At first the bees poured out, cascading into the hive like a living, buzzing, brown syrup. But like those last bits of honey crystallized in the bottom of the honey jar, several clumps of bees stuck to the corners of the box. I shook and I shook, but they hung on determinedly. I placed the box in front of the hive and stared at it, willing the bees to fly out to find their queen in the safety of the hive. The bees crawled over and around each other, but stayed in their clumps. After a few minutes, I picked the box up and shook it again. A couple of bees fell out, but the majority still clung to the corners. I’d read that if the queen is in the hive, the workers will follow. Not knowing what else to do, we left the box in front of the hive, hoping that when we came back from observing the club hive installation, all of our bees would have found their new home.
Cars lined the two-track leading into the gravel pit that housed the club hives. Caroline stood in the center of the crowd of onlookers in her white bee suit. “We’re going to have to move quickly because of the cold,” she said, picking up the first box. She placed her coffee can syrup feeder in an empty hive, then pried open the box and removed the queen cage. She easily popped the cork out with her pocketknife, inspected the queen, and then placed her inside the hive as we had done. Then she began to shake the bees down on top of her. I was feeling pretty good about our installation procedure until Caroline began banging the bee box against the ground, violently knocking the bees out of the corners so that she could shake the stragglers into the hive.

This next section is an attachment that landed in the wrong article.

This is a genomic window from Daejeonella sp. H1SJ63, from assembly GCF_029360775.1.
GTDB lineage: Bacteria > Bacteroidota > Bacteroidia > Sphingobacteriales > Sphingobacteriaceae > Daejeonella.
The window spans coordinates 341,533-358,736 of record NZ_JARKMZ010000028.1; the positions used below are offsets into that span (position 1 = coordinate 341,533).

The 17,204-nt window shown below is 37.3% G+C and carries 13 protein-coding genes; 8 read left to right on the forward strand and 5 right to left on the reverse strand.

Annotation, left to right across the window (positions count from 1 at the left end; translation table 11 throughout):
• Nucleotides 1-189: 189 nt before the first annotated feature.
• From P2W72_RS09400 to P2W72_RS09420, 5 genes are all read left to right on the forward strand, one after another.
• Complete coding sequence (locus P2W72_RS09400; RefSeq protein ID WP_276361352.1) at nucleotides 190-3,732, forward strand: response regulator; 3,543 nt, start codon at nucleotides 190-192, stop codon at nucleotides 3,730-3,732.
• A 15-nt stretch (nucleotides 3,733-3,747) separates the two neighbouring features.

“I know this seems extreme,” she said. “Normally, I might just put the box in front of the hive and let the bees find their own way in. But as cold as it is, if I leave these bees in this box, they will die.” Suddenly I noticed that the sun had dropped below a cloudbank, taking its warmth with it. I thought of our bees in the screened corners of their box and shivered. Had I left them out to die? Were they dying at that very moment, the cold pulling the life out of their little furry bodies?
I whispered to John to stay and watch, then ran to the car. I peeled out of the gravel pit and hit the expressway, driving fast, sending the bees mental messages to hang on. I careened into the driveway, then raced across the yard, not bothering to put on my protective bee jacket and hood. There they were, still clustered in the cage, moving very slowly, but still moving. I pulled off the hive’s outer and inner covers, using the bee brush to gently coax the bees hanging off the inner cover back down into the hive. Bees flew up and around me, bumping into my face. “Hang on guys, I’m doing my best,” I said aloud. I moved fast, banging the cage on the ground as I’d seen Caroline do, shaking them in, reaching in with the edge of the brush to nudge the final few into the hive.
I replaced the top cover, weighted it down with a rock, and placed my hand on top. I thought about a story Caroline had told about racing back to her own hives after realizing that her actions had endangered them. There was something I’d noticed about her and the other beekeepers I’d met at the club. They didn’t just love honeybees, they felt responsible for them and also humbled by them. They were comfortable with uncertainty, mystery, the ever-present possibility of failure. As much as their experiences had taught them, they readily admitted that there was much they didn’t know and that they were always learning from each other, from the bees, and from their beekeeping mistakes. I had had my first lesson. I was eager to learn more.